legislation, should they seek to grant the FTC the authority to issue 
more detailed rule? What criteria are useful for deciding which FIPPs 
require further specification through rulemaking under the 
Administrative Procedure Act?
    (4) Should baseline commercial data privacy legislation include a 
private right of action?
    (5) What is the best way of promoting transparency so as to promote 
informed choices? The Task Force is especially interested in comments 
that address the benefits and drawbacks of legislative, regulatory, and 
voluntary private sector approaches to promoting transparency.
    (6) What incentives could be provided to encourage the development 
and adoption of practical mechanisms to protect consumer privacy, such 
as PIAs, to bring about clearer descriptions of an organization's data 
collection, use, and disclosure practices?
    (7) What are the elements of a meaningful PIA in the commercial 
context? Who should define these elements?
    (8) What processes and information would be useful to assess 
whether PIAs are effective in helping companies to identify, evaluate, 
and address commercial data privacy issues?
    (9) Should there be a requirement to publish PIAs in a standardized 
and/or machine-readable format?
    (10) What are consumers' and companies' experiences with systems 
that display information about companies' privacy practices in contexts 
other than privacy policies?
    (11) What are the relative advantages and disadvantages of 
different transparency-enhancing techniques in an online world that 
typically involves data from multiple sources being presented through a 
single user interface?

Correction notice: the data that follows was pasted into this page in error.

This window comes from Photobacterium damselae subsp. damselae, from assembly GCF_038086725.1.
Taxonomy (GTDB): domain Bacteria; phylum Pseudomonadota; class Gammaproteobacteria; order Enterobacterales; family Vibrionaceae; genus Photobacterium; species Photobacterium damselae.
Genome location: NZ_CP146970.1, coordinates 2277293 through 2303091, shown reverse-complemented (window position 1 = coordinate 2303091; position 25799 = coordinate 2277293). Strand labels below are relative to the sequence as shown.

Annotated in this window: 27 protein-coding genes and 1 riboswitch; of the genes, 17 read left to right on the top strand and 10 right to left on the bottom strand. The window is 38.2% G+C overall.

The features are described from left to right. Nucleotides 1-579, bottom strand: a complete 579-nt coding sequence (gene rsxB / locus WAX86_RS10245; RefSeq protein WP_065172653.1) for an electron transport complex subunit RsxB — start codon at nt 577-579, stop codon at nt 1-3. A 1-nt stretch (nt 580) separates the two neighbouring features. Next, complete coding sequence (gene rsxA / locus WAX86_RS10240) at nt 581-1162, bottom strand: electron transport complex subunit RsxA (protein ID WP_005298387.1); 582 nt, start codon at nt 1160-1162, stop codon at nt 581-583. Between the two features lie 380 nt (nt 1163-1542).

(12) Do these (dis)advantages change when one considers the 
increasing use of devices with more limited user interface options?
    (13) Are purpose specifications a necessary or important method for 
protecting commercial privacy?
    (14) Currently, how common are purpose specification clauses in 
commercial privacy policies?
    (15) Do industry best practices concerning purpose specification 
and use limitations exist? If not, how could their development be 
encouraged?

[[Page 80044]]

    (16) What incentives could be provided to encourage companies to 
state clear, specific purposes for using personal information?
    (17) How should purpose specifications be implemented and enforced?
    (18) How can purpose specifications and use limitations be changed 
to meet changing circumstances?
    (19) Who should be responsible for demonstrating that a private 
sector organization's data use is consistent with its obligations? What 
steps should be taken if inconsistencies are found?
    (20) Are technologies available to allow consumers to verify that 
their personal information is used in ways that are consistent with 
their expectations?
    (21) Are technologies available to help companies monitor their 
data use, to support internal accountability mechanisms?
    (22) How should performance against stated policies and practices 
be assessed?
    (23) What incentives could be provided to encourage companies to 
adopt technologies that would facilitate audits of information use 
against the company's stated purposes and use limitations?
    (24) Should the FTC be given rulemaking authority triggered by 
failure of a multi-stakeholder process to produce a voluntary 
enforceable code within a specified time period?
    (25) How can the Commerce Department best encourage the discussion 
and development of technologies such as ``Do Not Track''?
    (26) Under what circumstances should the PPO recommend to the 
Administration that new policies are needed to address failure by a 
multi-stakeholder process to produce an approved code of conduct?
    (27) How can cooperation be fostered between the National 
Association of Attorneys General, or similar entities, and the PPO?
    (28) Do FIPPs require further regulatory elaboration to enforce, or